# Two dimensional Helmholtz equation and complex function theory

I am trying to find new particular solution for the Helmholtz equation and I was wondering if it is possible to use the complex function theory in this context.

The two dimensional Helmholtz equation is given by

$$\frac{\partial^2 u(x,y)}{\partial x^2}+\frac{\partial^2 u(x,y)}{\partial y^2}+\lambda^2\,u(x,y)=p(x,y)$$ with $x\in\Bbb R$ and $y\in\Bbb R$.

If I use the variable transformation $\eta=x+\mathrm{i}\,y$ and $\zeta=x-\mathrm{i}\,y$ we get $$4\,\frac{\partial^2 u(\eta,\zeta)}{\partial \eta\,\partial\zeta}+\lambda^2\,u(\eta,\zeta)=p(\eta,\zeta)$$ with $\eta\in\Bbb C$ and $\zeta\in\Bbb C$.

I am wondering now, if it is possible to derive the solution for $p(x,y)=\delta(x)\,\delta(y)$ ($\delta()$ the dirac delta function) also for the transformed equation.

Solving the problem in the cartesian coordinate system $(x,y)$ is straight forward using double Fourier Transform. Is this also possible for the transformed equation in $(\eta,\zeta)$? Is the Fourier Transform also valid for functions of complex variables?

Thank you for any hints.

Yes, both have the same form : $$u \ast h = p$$ where $h$ is a certain distribution and $\ast$ is the convolution.
All you have to do is finding $g$ (aka the Green function) the convolutive inverse of $h$, such that $$h \ast g= \delta$$ ($\delta$ the Dirac delta, here in $2D$ indicating the point $(0,0)$)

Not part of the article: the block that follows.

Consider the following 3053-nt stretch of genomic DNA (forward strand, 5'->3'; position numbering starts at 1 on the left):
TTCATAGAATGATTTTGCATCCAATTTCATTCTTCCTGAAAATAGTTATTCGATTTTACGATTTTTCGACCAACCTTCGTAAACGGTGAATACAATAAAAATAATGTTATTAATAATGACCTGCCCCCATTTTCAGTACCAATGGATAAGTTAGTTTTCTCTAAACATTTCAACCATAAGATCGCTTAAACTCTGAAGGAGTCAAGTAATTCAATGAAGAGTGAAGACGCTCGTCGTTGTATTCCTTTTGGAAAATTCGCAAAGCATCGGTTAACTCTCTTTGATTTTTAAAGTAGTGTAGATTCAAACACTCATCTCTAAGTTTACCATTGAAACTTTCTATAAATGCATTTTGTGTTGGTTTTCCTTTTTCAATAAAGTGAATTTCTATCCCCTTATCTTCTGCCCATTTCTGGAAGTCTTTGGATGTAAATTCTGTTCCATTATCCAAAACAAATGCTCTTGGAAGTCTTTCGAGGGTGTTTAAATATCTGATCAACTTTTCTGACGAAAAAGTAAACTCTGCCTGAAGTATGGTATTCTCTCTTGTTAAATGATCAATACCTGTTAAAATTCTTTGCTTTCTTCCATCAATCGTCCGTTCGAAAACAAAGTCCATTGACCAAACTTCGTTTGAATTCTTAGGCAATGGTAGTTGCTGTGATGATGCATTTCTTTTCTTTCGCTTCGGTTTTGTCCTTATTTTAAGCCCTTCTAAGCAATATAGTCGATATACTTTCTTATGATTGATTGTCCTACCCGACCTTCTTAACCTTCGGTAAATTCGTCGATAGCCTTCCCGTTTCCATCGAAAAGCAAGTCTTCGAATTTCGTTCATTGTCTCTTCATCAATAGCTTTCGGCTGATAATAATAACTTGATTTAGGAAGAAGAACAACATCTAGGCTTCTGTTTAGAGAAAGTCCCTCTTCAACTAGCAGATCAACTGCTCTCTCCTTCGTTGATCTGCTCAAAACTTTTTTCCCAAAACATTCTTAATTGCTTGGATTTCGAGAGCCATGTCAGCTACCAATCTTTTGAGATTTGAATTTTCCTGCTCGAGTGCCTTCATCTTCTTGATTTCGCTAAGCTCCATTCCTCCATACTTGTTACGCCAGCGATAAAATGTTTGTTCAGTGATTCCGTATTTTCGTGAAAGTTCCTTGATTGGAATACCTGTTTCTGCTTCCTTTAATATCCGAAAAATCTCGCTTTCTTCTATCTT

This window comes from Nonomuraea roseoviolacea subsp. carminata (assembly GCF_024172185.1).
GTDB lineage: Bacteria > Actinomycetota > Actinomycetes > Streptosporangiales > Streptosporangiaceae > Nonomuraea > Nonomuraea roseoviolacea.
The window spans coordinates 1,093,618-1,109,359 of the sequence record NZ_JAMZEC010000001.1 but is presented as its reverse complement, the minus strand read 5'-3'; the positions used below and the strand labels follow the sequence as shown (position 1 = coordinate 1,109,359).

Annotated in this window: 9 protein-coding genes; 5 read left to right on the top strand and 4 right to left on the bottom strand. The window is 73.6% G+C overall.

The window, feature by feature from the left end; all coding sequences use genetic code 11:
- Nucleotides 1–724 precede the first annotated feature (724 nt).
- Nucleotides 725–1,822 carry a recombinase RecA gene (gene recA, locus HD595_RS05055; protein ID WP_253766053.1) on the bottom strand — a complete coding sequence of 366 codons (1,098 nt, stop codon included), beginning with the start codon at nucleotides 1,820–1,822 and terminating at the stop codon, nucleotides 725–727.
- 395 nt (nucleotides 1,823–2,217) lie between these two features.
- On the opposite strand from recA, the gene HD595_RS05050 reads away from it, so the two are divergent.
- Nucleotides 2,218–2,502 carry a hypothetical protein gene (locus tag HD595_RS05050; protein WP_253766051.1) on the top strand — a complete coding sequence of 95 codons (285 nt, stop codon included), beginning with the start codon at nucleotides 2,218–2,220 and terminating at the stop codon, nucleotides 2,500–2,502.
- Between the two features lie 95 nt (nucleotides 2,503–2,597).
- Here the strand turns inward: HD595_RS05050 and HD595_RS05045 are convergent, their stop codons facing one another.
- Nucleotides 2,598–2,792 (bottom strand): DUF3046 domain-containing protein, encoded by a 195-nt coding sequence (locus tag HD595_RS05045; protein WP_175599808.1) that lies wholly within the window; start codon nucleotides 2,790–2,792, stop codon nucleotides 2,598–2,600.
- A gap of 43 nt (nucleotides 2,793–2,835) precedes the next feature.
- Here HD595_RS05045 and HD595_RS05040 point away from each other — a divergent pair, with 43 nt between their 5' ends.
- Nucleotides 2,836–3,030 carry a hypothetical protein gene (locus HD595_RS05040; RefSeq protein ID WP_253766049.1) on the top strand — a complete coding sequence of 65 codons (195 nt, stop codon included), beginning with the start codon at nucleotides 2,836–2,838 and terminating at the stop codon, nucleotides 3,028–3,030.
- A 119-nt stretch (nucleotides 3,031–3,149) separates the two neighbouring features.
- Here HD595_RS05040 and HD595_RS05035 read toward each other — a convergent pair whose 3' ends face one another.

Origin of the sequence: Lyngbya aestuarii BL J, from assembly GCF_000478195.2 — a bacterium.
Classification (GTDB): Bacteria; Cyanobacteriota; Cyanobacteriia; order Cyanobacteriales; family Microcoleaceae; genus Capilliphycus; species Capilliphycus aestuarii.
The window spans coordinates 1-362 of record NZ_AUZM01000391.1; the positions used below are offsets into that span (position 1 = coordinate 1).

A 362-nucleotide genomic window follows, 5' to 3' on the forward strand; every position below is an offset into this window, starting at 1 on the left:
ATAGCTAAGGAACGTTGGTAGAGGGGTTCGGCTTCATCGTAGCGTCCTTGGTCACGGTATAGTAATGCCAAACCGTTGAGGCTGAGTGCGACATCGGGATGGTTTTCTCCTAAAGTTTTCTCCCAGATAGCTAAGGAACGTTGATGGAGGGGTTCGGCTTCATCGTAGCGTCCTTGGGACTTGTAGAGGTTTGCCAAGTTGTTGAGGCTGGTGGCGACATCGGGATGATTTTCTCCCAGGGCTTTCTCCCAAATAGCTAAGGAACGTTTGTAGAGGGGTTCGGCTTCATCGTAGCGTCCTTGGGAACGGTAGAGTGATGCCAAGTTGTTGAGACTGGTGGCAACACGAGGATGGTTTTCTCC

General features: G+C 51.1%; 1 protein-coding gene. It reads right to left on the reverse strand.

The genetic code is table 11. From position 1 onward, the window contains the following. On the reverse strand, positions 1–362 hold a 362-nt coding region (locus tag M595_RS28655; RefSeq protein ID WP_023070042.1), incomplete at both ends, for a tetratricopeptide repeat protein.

So that $$u = u \ast h \ast g = p \ast g$$ In the 1st case $$h(x,y) = \partial_x^2 \delta(x,y)+\partial_y^2 \delta(x,y)+\delta(x,y)$$ hence $FT[h](\xi_x,\xi_y) = (2i \pi \xi_x)^2 + (2i \pi \xi_y)^2+\lambda^2$ and $$g(x,y) = FT^{-1}[\frac{1}{(2i \pi \xi_x)^2 + (2i \pi \xi_y)^2+\lambda^2}]$$ In the second case $$h_2(\eta,\zeta) = 4\partial_\eta \partial_\zeta \delta+\lambda^2 \delta$$ $FT[h_2](\xi_\eta,\xi_\zeta) = 4(2i \pi \xi_\eta)(2i \pi \xi_\eta)+\lambda^2$ and $$g_2(\eta,\zeta) = FT^{-1}[\frac{1}{4(2i \pi \xi_\eta)(2i \pi \xi_\eta)+\lambda^2}]$$ I let you do the Fourier transforms calculus yourself (but you should get $g_2(\eta,\zeta) = g(x+iy,x-iy)$)